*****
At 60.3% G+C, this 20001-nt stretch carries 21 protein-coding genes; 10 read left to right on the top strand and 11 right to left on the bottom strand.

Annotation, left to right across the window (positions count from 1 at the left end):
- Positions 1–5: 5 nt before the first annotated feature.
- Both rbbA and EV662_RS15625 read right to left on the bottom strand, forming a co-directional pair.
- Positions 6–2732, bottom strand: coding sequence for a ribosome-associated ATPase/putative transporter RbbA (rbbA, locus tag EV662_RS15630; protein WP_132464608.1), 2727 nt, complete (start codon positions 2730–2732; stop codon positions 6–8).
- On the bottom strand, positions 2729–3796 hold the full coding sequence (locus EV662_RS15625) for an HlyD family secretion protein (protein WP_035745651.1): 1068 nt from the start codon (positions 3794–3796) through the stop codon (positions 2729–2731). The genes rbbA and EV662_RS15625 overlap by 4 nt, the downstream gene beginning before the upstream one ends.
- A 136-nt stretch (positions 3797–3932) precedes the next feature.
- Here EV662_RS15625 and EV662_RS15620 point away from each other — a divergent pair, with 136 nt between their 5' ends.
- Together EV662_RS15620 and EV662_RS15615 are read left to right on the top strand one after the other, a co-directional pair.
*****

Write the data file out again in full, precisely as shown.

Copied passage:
At 60.3% G+C, this 20001-nt stretch carries 21 protein-coding genes; 10 read left to right on the top strand and 11 right to left on the bottom strand.

Annotation, left to right across the window (positions count from 1 at the left end):
- Positions 1–5: 5 nt before the first annotated feature.
- Both rbbA and EV662_RS15625 read right to left on the bottom strand, forming a co-directional pair.
- Positions 6–2732, bottom strand: coding sequence for a ribosome-associated ATPase/putative transporter RbbA (rbbA, locus tag EV662_RS15630; protein WP_132464608.1), 2727 nt, complete (start codon positions 2730–2732; stop codon positions 6–8).
- On the bottom strand, positions 2729–3796 hold the full coding sequence (locus EV662_RS15625) for an HlyD family secretion protein (protein WP_035745651.1): 1068 nt from the start codon (positions 3794–3796) through the stop codon (positions 2729–2731). The genes rbbA and EV662_RS15625 overlap by 4 nt, the downstream gene beginning before the upstream one ends.
- A 136-nt stretch (positions 3797–3932) precedes the next feature.
- Here EV662_RS15625 and EV662_RS15620 point away from each other — a divergent pair, with 136 nt between their 5' ends.
- Together EV662_RS15620 and EV662_RS15615 are read left to right on the top strand one after the other, a co-directional pair.